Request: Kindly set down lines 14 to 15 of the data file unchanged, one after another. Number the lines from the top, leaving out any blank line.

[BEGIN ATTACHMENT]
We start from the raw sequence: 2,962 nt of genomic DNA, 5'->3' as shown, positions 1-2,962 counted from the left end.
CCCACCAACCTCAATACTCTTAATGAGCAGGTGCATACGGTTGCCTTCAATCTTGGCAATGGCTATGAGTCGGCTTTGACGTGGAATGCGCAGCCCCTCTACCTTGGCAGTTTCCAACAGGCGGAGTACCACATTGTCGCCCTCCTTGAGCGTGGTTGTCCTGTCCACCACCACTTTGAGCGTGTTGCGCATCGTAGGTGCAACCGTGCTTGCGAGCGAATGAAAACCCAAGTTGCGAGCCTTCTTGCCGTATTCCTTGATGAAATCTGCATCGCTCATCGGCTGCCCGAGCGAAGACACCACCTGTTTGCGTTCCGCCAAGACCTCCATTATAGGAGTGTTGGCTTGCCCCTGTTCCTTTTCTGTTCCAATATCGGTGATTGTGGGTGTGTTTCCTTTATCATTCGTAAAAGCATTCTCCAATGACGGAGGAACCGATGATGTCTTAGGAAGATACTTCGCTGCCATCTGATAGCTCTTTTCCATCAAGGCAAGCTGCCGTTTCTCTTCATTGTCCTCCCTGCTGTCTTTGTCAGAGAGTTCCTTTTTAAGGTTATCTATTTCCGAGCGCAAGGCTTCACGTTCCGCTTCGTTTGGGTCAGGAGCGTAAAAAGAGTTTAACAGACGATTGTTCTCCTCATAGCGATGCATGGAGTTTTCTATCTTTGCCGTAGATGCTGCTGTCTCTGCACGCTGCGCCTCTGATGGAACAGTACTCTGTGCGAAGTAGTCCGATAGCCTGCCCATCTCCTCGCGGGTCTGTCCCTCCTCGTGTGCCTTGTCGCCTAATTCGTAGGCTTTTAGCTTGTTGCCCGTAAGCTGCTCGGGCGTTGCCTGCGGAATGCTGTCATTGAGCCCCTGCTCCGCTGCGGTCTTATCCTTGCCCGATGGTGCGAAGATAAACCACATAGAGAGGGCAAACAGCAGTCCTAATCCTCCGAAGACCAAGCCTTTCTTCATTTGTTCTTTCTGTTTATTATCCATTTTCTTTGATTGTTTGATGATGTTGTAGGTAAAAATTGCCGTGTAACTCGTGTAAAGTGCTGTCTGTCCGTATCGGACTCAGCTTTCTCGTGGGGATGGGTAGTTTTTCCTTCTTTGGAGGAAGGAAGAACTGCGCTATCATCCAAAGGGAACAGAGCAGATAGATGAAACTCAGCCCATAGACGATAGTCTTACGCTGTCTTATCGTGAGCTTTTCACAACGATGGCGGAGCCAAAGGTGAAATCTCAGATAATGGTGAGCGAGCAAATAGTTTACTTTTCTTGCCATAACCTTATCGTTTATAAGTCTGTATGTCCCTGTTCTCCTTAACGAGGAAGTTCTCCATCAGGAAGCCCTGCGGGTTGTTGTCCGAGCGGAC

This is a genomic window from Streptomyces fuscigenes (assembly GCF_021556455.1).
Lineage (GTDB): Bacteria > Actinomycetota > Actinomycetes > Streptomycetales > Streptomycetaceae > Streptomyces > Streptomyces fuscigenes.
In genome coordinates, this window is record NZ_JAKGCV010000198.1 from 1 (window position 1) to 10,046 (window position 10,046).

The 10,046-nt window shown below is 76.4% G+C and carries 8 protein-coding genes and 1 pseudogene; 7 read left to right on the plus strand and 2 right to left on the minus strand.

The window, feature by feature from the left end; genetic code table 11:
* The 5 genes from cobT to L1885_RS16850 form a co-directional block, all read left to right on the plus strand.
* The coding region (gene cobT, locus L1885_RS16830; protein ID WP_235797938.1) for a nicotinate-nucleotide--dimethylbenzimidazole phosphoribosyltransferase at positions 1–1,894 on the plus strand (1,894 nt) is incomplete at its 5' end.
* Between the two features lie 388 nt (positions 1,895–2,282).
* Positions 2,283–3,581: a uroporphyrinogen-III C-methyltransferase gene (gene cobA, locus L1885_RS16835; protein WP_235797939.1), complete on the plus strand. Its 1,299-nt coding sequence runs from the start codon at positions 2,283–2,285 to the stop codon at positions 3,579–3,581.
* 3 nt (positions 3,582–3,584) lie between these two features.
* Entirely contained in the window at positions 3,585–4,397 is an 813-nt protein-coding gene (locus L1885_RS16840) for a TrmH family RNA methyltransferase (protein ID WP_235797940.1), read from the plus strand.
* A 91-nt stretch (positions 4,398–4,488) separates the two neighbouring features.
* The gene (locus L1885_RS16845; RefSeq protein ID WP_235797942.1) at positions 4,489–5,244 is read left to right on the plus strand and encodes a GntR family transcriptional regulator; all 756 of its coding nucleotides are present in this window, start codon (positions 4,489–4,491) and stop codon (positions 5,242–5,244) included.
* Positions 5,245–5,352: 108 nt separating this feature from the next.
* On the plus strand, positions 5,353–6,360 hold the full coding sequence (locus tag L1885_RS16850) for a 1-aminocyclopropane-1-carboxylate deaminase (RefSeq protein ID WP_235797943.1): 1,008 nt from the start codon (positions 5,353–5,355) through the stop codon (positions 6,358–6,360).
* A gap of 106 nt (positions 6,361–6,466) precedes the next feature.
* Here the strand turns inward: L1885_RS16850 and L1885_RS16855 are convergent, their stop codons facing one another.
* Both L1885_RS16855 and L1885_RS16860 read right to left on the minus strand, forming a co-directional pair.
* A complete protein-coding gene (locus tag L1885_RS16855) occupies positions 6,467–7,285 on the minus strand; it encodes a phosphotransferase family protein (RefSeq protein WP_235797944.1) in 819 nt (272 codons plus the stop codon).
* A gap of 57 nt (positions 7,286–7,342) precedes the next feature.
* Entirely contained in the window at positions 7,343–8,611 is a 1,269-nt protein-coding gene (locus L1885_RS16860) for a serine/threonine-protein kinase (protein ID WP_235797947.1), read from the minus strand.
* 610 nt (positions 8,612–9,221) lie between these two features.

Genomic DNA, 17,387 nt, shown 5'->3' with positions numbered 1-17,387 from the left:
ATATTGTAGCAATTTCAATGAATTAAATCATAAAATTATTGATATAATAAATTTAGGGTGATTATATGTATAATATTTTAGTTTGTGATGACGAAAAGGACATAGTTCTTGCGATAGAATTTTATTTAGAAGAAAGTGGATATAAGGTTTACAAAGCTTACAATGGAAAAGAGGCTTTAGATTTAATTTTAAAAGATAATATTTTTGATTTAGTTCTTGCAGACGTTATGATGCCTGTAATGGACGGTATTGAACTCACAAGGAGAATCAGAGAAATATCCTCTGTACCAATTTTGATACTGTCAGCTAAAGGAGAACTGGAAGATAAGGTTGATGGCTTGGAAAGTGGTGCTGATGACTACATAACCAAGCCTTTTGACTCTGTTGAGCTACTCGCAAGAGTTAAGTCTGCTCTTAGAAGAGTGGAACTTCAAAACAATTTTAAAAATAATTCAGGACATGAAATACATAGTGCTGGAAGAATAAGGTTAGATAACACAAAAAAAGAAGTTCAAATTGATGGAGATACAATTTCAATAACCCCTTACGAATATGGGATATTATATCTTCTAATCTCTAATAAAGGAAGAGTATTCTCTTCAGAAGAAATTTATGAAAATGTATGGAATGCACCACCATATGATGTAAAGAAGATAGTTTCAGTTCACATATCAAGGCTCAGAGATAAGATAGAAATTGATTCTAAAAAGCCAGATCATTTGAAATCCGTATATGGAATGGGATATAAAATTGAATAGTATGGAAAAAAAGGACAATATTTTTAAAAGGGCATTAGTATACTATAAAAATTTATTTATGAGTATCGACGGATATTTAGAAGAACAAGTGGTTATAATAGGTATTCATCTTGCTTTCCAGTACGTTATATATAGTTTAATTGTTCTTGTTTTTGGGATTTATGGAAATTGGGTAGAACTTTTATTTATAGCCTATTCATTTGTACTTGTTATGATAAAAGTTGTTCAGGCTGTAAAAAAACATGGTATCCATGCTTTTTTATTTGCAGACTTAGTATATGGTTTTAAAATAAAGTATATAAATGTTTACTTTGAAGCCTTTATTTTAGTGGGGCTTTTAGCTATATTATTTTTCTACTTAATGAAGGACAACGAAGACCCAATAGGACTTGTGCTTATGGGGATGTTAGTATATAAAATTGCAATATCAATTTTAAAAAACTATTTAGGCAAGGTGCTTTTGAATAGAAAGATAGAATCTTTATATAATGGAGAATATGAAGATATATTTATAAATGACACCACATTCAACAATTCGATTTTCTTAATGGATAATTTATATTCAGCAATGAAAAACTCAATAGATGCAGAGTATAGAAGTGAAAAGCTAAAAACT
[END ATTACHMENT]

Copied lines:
* A 91-nt stretch (positions 4,398–4,488) separates the two neighbouring features.
* The gene (locus L1885_RS16845; RefSeq protein ID WP_235797942.1) at positions 4,489–5,244 is read left to right on the plus strand and encodes a GntR family transcriptional regulator; all 756 of its coding nucleotides are present in this window, start codon (positions 4,489–4,491) and stop codon (positions 5,242–5,244) included.